Wednesday, July 23, 2014


“When you sit in front of a fire in winter, you don’t have to be smart or anything. Just let its heat warm you”….Desmond Tutu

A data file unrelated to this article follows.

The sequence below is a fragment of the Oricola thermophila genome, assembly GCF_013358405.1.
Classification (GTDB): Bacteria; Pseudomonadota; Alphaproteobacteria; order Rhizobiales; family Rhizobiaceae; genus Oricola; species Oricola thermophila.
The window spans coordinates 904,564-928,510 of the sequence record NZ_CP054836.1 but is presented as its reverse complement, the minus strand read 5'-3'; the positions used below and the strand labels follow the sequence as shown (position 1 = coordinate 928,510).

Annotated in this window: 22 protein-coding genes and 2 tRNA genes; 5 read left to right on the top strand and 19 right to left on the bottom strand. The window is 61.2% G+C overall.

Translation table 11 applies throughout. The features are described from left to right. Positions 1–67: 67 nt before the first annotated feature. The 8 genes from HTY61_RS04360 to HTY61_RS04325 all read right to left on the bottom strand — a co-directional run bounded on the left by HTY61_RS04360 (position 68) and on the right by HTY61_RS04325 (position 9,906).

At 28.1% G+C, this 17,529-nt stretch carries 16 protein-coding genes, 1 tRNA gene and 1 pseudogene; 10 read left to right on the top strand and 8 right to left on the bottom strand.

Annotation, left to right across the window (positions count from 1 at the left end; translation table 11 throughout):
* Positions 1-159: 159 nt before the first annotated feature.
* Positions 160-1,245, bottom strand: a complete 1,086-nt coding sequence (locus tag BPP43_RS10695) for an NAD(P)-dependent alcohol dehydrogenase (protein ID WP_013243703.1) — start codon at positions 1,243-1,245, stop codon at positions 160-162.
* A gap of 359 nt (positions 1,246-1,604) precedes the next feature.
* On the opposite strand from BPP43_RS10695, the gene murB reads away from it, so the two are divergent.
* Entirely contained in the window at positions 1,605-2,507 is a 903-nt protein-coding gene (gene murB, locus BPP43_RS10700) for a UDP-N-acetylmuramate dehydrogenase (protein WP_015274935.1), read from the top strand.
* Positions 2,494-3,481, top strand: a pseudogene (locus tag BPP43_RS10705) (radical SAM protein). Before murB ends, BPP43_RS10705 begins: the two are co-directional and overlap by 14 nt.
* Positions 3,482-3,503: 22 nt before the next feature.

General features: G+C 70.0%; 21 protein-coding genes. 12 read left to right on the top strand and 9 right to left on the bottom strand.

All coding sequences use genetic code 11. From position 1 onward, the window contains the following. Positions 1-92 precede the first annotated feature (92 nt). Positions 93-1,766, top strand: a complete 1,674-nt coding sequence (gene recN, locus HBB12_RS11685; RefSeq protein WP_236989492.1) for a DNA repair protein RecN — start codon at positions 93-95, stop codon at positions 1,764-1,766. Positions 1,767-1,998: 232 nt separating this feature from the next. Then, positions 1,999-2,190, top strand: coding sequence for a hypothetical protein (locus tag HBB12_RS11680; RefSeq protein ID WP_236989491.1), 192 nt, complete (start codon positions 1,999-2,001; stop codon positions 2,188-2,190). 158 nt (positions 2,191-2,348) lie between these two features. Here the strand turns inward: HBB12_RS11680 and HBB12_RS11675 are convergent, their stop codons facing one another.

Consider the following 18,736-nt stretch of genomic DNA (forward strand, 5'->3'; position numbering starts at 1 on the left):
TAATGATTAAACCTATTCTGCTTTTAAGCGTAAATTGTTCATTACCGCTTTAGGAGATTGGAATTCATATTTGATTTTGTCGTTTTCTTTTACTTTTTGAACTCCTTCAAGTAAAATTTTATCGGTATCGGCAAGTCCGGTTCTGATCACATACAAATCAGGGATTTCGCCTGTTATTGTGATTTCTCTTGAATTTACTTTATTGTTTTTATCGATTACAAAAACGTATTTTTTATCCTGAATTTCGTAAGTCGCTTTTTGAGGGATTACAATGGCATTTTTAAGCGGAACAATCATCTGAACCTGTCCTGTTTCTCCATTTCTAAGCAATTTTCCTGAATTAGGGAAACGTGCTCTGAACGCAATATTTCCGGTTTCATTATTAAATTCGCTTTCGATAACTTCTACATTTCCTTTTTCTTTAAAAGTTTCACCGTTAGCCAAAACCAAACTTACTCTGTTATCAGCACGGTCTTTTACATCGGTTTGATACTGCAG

My relationship with my church changed drastically over the last couple of decades, mostly out of a disagreement with where their theology (and mine) has evolved along the way. The two of us are still rooted in basic Pentecostal tenets. I just never swallowed claims of “divine authority” now ours to manipulate, higher levels of “spirituality” achieved through faith, this “one-ness” with the Holy Ghost being a condition we swim in at all times. Apologies might be due to the Charismatic bunch, however, in so far as me crediting them for birthing all such thinking in our midst. Thomas Merton, in “The Inner Experience”, speaks of men being able to be “completely transformed into the likeness of Christ, to become, as He is, divinely human” and quotes St. Irenaeus as saying that “God became man in order that man might become God”. Evidently Catholicism has been at least entertaining this idea for much longer than just the last twenty or thirty years. In looking for whom to blame, however, my own finger has always point to “humanity”, in general, not merely the name we hang over the door; and that, understandably, makes me part of the problem as well. Merton avoids my argument, declaring it a “controversy“ dead and done with, earlier contestants having become worn it out trying to determine whether our union made possible through the Resurrection was “acquired” or “infused”, or, in my own words, “permanent” or “temporary”. Yet when I read “the one who contemplates the divine presence is in no position to bring about its manifestation by any effort of his own, nor is he capable of increasing or modifying it by his efforts, and even, in some cases, incapable of preventing it”, surely he makes clear my own perspective, that, while our restored connection with the Creator remains vulnerable only to an “Adamic rejection”, fusion with the flow is a matter of our seeking it, receiving it, returning to it again and again in a stumble down the path following Him. Arrogance doesn’t equate to boldness; and faith, according to the Apostle Paul, works out of love, not mental calisthenics……..

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